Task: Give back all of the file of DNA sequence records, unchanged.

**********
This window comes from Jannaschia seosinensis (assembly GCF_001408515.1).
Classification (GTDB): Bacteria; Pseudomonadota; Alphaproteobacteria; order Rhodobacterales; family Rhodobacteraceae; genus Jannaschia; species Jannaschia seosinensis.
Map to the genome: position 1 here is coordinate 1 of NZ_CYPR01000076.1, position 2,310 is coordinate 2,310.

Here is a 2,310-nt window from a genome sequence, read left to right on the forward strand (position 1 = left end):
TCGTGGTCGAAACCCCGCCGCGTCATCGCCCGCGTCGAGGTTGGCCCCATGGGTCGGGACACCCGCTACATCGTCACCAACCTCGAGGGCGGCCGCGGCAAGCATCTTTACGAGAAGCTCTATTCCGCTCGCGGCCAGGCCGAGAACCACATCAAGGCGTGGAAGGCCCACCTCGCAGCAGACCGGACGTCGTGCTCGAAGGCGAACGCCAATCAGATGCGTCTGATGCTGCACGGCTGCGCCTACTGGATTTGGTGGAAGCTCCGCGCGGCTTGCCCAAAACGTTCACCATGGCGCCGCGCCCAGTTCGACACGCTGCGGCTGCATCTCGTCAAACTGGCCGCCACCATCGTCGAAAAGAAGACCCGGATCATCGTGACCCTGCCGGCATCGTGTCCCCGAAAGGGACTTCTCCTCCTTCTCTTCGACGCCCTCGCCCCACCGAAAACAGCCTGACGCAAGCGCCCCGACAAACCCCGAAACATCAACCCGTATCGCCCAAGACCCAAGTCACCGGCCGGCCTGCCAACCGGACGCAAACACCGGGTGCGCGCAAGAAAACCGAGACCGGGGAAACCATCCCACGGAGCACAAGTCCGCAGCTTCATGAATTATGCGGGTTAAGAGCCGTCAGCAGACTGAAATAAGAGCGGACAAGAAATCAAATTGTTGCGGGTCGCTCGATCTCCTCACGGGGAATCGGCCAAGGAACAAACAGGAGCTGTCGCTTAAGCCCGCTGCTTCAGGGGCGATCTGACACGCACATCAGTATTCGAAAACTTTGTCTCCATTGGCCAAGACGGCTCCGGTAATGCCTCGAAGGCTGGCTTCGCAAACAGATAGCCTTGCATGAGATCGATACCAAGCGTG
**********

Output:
This window comes from Jannaschia seosinensis (assembly GCF_001408515.1).
Classification (GTDB): Bacteria; Pseudomonadota; Alphaproteobacteria; order Rhodobacterales; family Rhodobacteraceae; genus Jannaschia; species Jannaschia seosinensis.
Map to the genome: position 1 here is coordinate 1 of NZ_CYPR01000076.1, position 2,310 is coordinate 2,310.

Here is a 2,310-nt window from a genome sequence, read left to right on the forward strand (position 1 = left end):
TCGTGGTCGAAACCCCGCCGCGTCATCGCCCGCGTCGAGGTTGGCCCCATGGGTCGGGACACCCGCTACATCGTCACCAACCTCGAGGGCGGCCGCGGCAAGCATCTTTACGAGAAGCTCTATTCCGCTCGCGGCCAGGCCGAGAACCACATCAAGGCGTGGAAGGCCCACCTCGCAGCAGACCGGACGTCGTGCTCGAAGGCGAACGCCAATCAGATGCGTCTGATGCTGCACGGCTGCGCCTACTGGATTTGGTGGAAGCTCCGCGCGGCTTGCCCAAAACGTTCACCATGGCGCCGCGCCCAGTTCGACACGCTGCGGCTGCATCTCGTCAAACTGGCCGCCACCATCGTCGAAAAGAAGACCCGGATCATCGTGACCCTGCCGGCATCGTGTCCCCGAAAGGGACTTCTCCTCCTTCTCTTCGACGCCCTCGCCCCACCGAAAACAGCCTGACGCAAGCGCCCCGACAAACCCCGAAACATCAACCCGTATCGCCCAAGACCCAAGTCACCGGCCGGCCTGCCAACCGGACGCAAACACCGGGTGCGCGCAAGAAAACCGAGACCGGGGAAACCATCCCACGGAGCACAAGTCCGCAGCTTCATGAATTATGCGGGTTAAGAGCCGTCAGCAGACTGAAATAAGAGCGGACAAGAAATCAAATTGTTGCGGGTCGCTCGATCTCCTCACGGGGAATCGGCCAAGGAACAAACAGGAGCTGTCGCTTAAGCCCGCTGCTTCAGGGGCGATCTGACACGCACATCAGTATTCGAAAACTTTGTCTCCATTGGCCAAGACGGCTCCGGTAATGCCTCGAAGGCTGGCTTCGCAAACAGATAGCCTTGCATGAGATCGATACCAAGCGTG